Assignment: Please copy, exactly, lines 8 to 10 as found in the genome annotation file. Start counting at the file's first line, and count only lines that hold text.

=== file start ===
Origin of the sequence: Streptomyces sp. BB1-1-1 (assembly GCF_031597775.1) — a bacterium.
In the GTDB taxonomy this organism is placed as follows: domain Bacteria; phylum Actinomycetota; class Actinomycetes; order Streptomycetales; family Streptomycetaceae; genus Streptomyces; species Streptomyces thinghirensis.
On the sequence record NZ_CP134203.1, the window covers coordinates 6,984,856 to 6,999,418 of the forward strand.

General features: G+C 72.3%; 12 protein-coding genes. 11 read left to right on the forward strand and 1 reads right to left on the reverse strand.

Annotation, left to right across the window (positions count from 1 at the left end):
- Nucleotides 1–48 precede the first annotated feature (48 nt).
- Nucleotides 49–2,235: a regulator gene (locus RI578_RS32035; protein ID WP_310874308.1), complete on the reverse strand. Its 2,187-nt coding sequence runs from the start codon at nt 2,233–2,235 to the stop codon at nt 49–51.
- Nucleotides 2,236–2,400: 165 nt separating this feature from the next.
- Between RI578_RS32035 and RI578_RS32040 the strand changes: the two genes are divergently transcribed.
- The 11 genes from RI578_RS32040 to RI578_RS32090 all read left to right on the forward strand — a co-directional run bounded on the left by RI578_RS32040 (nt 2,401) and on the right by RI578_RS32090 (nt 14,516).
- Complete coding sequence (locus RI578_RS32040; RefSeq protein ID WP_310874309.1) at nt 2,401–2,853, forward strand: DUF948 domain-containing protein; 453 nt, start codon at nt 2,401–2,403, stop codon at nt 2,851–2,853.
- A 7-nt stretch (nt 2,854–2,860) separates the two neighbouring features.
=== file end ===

- Nucleotides 2,236–2,400: 165 nt separating this feature from the next.
- Between RI578_RS32035 and RI578_RS32040 the strand changes: the two genes are divergently transcribed.
- The 11 genes from RI578_RS32040 to RI578_RS32090 all read left to right on the forward strand — a co-directional run bounded on the left by RI578_RS32040 (nt 2,401) and on the right by RI578_RS32090 (nt 14,516).